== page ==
Podcast: Lawyer writes best-selling romance novel

Legal Talk NetworkThe Wedding Date is San Francisco attorney Jasmine Guillory's first novel, and it's already a USA Today bestseller. In an American Bar Association podcast, "When a pediatric surgeon impulsively asks the mayor’s chief of staff to be his date to his ex-girlfriend’s wedding that weekend, sparks fly. But can the two make a long-distance relationship work? In this episode of the Modern Law Library, Guillory tells the ABA Journal’s Lee Rawles that writing served as a stress release from her legal work and functioned as her creative outlet. She discusses the challenges of representation for women of color in the romance industry, and the issues she had to consider when writing about an interracial couple falling in love. Guillory also shares how her background in legal aid helped inspire a subplot of the book, as the heroine tries to win funding for a diversionary program for at-risk teens." Podcast courtesy of the Legal Talk Network.

Parsing Trump's lawyer's words about that $130K payment

Just when you thought you'd heard all there was to tell about the payment of $130,000 to adult film star Stormy Daniels that President Trump's personal lawyer "facilitated," Michael Cohen, the aforementioned attorney, piped up with another statement regarding the alleged affair that all parties deny happened. At The Washington Post, columnist Paul Waldman says Cohen's latest statement is interesting as much for what it doesn't say as for what it does. Here's what Waldman says is the key part from Cohen's latest statement:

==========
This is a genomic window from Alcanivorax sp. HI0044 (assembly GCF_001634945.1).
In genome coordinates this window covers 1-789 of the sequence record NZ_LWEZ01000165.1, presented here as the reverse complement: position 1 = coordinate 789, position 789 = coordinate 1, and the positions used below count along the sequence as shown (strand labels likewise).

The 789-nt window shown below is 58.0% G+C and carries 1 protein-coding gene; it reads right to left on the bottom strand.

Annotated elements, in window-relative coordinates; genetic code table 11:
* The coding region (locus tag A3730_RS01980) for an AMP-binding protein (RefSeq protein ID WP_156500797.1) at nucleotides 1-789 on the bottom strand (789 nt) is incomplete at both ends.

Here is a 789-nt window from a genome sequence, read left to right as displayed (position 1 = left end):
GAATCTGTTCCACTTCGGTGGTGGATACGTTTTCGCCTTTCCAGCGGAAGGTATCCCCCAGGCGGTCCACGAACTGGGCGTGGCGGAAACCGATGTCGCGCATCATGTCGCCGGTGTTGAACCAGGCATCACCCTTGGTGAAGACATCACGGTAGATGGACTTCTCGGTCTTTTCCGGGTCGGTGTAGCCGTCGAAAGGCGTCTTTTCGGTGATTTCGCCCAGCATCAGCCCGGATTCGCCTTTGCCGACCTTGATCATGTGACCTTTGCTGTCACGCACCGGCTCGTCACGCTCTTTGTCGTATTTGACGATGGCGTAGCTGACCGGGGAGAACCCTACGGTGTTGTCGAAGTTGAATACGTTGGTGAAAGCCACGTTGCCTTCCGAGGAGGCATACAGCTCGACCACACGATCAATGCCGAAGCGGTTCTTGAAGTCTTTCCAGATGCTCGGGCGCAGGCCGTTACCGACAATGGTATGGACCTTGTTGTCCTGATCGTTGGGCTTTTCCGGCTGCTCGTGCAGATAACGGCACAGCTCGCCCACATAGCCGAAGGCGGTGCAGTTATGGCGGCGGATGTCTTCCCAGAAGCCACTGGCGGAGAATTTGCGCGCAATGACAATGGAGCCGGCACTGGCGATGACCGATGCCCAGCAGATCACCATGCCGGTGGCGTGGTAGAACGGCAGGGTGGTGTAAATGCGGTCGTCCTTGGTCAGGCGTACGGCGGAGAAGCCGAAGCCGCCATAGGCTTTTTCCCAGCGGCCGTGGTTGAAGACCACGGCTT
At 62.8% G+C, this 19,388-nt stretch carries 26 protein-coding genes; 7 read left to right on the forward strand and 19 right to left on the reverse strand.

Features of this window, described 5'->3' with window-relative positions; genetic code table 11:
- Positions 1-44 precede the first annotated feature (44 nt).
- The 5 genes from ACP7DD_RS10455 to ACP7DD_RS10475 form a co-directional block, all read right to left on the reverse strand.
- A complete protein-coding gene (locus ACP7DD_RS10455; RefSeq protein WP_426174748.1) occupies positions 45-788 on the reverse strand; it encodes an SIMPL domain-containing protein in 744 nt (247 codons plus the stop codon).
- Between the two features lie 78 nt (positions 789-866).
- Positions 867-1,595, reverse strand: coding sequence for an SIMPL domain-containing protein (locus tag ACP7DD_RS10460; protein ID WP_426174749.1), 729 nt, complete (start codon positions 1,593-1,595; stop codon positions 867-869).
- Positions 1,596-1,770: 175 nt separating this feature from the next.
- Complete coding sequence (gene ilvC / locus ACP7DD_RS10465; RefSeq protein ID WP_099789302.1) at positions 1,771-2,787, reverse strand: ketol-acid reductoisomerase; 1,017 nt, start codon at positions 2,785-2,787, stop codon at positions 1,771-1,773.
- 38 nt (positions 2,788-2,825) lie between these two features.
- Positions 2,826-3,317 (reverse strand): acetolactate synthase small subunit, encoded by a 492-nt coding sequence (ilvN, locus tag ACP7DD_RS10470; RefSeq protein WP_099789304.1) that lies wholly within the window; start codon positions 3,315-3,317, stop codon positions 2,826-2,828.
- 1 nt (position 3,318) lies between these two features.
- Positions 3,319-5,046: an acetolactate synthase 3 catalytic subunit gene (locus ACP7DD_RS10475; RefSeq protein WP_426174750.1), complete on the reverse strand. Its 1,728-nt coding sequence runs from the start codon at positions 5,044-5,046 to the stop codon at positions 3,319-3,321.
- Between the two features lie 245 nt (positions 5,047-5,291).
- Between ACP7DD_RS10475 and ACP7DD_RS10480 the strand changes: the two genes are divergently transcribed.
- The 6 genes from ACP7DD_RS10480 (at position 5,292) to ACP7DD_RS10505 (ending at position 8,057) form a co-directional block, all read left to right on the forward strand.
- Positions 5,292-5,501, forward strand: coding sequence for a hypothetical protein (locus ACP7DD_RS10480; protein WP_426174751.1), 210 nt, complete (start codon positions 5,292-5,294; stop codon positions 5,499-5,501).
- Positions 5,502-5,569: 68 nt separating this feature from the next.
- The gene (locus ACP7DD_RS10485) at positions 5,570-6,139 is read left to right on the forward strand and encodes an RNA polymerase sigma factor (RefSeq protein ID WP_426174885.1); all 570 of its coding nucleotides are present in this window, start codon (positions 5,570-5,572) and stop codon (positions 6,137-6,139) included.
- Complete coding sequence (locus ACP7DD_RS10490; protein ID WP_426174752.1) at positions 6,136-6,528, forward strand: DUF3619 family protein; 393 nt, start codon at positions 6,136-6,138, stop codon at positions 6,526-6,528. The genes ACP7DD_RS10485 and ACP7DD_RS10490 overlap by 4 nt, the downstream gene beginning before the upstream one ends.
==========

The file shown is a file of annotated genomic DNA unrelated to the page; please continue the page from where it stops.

In a private transaction in 2016, I used my own personal funds to facilitate a payment of $130,000 to Ms. Stephanie Clifford. Neither the Trump Organization nor the Trump campaign was a party to the transaction with Ms. Clifford, and neither reimbursed me for the payment, either directly or indirectly. The payment to Ms. Clifford was lawful, and was not a campaign contribution or a campaign expenditure by anyone.

Waldman notes that Cohen doesn't say he used his own money to make the payment; he "used his own personal funds to facilitate a payment of $130,000 to Ms. Stephanie Clifford," which is Ms. Daniels' real name. While Cohen takes pains to emphasize "Neither the Trump Organization nor the Trump campaign" was involved, ethics experts say Cohen may have made an "in-kind" donation to the Trump campaign -- implicating himself.

Another interesting thing is that there's no denial that Trump himself may paid the hush money or reimbursed Cohen for the payment. Still another is this observation by Waldman, "Remember: The president may have had an affair with a porn star who was paid $130,000 in hush money to keep it quiet, and we treat it like it’s the third- or fourth-most scandalous thing that happened this week."

You can read his complete analysis at The Post.

2017 Top Verdicts and Settlements

The Trial Lawyer's listing of the top verdicts and settlements by members of The National Trial Lawyers for 2017 includes the acquittal of former NFL star Aaron Hernadez and a Johnson & Johnson talc case award of $417 million. Our list of the top verdicts and settlements for the previous year is available by clicking the link below.

2017 Top Verdicts and Settlements